In order to validate their theory regarding “shower thoughts,” a group of researchers redesigned a 2012 experiment.
Many have experienced that brilliant, light bulb moment while they are in the shower. Though showers may seem like an odd place to have such ideas, researchers say they are actually quite common.
So why do so many people find their genius there?
A new study says that seemingly mindless activities, like taking a shower, are actually not as mindless as previously thought. This is despite previous research suggesting that people become more creative when their minds wander.
According to the study’s authors, the brain functions more effectively when there is a moderate level of engagement. Simply put, performing an activity that is truly “boring” and doesn’t require any thought does not inspire more creativity than performing an activity that is straightforward and only requires a small amount of attention.
Zac Irving, an assistant professor of philosophy at the University of Virginia, asks the public: “Say you’re stuck on a problem. What do you do? Probably not something as mind-numbingly boring like watching paint dry. Instead, you do something to occupy yourself, like going for a walk, gardening, or taking a shower. All these activities are moderately engaging.”
The new study casts doubt on earlier studies that appeared to support the notion that letting one’s mind wander was healthy. According to that study, people’s brains tend to daydream while performing “undemanding” tasks. When that occurs, inspiration begins to flow.
“There was this research in 2012, ‘Inspired By Distraction’ by Benjamin Baird and colleagues, that really blew up, both in terms of in science and in media and in the popular imagination, which was mind-wandering seems to benefit creativity and creative incubation,” Irving stated.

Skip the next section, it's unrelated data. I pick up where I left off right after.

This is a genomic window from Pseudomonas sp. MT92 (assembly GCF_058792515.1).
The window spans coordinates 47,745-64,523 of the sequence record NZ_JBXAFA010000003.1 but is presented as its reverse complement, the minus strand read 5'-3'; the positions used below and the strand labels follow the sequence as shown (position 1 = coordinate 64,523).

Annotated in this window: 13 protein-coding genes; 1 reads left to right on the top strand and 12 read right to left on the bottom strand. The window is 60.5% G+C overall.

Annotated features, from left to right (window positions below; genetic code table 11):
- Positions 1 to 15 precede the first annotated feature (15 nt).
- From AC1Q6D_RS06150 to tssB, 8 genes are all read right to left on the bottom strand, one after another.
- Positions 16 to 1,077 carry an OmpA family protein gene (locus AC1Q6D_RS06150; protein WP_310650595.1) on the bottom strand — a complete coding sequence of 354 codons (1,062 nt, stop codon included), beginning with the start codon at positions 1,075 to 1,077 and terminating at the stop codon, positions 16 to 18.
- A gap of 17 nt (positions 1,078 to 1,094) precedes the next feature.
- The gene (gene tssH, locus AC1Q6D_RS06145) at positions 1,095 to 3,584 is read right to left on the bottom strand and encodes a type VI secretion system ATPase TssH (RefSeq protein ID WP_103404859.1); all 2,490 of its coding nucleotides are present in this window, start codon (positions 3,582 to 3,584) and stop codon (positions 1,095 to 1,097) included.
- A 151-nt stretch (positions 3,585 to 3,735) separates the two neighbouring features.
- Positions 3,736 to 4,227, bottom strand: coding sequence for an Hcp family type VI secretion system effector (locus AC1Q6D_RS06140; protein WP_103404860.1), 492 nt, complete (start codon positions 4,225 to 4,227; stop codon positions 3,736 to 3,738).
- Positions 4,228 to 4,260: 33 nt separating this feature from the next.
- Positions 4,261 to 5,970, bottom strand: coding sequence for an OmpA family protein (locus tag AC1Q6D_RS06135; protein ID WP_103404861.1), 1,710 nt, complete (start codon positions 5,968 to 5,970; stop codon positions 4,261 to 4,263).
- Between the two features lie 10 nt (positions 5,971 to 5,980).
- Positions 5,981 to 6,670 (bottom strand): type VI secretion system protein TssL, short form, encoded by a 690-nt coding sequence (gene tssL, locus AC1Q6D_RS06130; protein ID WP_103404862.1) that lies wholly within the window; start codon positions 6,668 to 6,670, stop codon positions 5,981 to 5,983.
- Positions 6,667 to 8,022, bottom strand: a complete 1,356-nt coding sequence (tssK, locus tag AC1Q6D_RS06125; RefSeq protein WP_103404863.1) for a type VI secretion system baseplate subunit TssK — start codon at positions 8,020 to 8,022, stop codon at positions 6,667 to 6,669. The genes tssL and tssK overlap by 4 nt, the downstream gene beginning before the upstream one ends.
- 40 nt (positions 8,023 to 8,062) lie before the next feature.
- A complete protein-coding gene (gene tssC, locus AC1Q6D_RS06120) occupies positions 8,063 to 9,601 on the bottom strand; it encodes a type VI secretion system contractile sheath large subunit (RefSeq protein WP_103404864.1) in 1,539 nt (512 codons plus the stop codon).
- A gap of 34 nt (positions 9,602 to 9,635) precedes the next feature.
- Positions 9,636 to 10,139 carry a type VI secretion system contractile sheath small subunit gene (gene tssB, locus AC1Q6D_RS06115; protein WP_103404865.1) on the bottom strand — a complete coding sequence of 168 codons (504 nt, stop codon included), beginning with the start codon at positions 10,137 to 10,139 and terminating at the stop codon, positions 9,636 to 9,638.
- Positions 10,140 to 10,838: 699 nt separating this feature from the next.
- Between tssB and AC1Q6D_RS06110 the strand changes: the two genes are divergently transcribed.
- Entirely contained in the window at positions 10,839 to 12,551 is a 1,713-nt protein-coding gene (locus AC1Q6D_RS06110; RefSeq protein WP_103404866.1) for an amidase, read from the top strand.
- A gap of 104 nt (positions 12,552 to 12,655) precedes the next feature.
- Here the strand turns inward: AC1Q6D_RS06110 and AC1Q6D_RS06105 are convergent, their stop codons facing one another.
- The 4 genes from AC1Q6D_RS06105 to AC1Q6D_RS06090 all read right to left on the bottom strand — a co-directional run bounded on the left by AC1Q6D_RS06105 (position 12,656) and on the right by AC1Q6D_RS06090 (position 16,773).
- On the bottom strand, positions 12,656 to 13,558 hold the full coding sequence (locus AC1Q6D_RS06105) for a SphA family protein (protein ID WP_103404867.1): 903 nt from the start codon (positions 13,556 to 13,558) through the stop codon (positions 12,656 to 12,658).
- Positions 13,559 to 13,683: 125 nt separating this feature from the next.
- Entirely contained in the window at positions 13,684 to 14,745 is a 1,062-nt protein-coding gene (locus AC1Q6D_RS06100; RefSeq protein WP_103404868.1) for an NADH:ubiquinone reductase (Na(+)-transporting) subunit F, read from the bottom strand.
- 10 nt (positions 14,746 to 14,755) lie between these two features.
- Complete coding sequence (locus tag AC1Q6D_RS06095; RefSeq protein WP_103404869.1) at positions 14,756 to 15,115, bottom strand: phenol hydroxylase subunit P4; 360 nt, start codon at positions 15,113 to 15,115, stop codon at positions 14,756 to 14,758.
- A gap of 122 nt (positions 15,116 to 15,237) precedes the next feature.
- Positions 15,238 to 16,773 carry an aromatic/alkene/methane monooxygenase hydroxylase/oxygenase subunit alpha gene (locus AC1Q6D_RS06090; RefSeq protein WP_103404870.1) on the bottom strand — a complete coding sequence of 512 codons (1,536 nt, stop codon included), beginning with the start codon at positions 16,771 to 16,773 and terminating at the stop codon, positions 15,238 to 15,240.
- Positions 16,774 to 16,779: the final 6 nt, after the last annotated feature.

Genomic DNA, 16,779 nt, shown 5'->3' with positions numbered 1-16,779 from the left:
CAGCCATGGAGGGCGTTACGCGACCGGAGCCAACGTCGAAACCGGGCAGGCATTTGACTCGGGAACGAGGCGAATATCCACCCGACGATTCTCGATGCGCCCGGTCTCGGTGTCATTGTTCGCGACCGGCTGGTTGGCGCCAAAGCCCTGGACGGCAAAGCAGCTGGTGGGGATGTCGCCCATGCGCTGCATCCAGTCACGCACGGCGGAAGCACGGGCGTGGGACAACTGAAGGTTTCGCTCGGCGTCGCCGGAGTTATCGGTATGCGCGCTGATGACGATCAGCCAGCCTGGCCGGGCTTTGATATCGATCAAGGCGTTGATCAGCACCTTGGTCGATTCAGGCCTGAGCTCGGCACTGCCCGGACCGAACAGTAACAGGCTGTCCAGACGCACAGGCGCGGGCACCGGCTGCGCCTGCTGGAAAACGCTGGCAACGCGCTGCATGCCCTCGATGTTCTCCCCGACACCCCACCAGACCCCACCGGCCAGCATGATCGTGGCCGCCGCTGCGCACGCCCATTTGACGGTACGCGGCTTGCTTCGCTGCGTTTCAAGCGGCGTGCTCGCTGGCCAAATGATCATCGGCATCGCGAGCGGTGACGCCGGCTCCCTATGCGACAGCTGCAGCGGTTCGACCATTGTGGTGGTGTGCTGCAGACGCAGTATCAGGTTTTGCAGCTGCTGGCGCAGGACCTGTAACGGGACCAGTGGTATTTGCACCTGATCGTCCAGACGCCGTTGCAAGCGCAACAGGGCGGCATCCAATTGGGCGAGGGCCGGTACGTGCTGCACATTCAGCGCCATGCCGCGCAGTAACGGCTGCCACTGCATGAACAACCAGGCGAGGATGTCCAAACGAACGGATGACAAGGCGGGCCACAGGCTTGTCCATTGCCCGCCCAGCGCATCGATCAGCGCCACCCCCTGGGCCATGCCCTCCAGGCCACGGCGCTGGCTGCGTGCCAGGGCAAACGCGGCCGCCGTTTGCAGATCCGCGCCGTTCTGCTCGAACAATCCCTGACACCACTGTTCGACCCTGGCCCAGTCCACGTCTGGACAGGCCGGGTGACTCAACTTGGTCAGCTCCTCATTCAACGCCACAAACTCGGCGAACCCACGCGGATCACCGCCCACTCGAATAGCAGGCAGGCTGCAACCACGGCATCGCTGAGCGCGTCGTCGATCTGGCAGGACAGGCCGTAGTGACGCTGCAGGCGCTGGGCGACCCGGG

After a “incubation period,” where participants performed various tasks with varying levels of mental demand, the team asked participants to think of alternative uses for common items, like a brick. Results showed that less mental effort resulted in more original thought.
“Compared with engaging in a demanding task, rest, or no break, engaging in an undemanding task during an incubation period led to substantial improvements in performance on previously encountered problems,” the study’s authors wrote in the debated 2012 report.
However, subsequent research were unable to duplicate similar findings. Irving believes he knows the reason.
“They weren’t really measuring mind-wandering,” the researcher explains. “They were measuring how distracted the participants were.”
According to Irving, many of these studies also employed lab-friendly tasks that had little real-world application.
In order to validate their theory regarding “shower thoughts,” the researchers redesigned the 2012 experiment. After watching three-minute videos that were either boring or engaging, they invited participants to think of creative ways to use a brick or paperclip.
Participants were asked how often their thoughts wandered while completing the task after seeing the movies. Even though respondents came up with more thoughts when their minds wandered, this only happened after they saw the “engaging” film. The findings, according to researchers, offer a framework for exploring how real-world tasks inspire creative inspiration.
The team intends to broaden their experiment to include people performing other common activities, such as walking down a street, even if they may not test this notion on people actually taking a shower.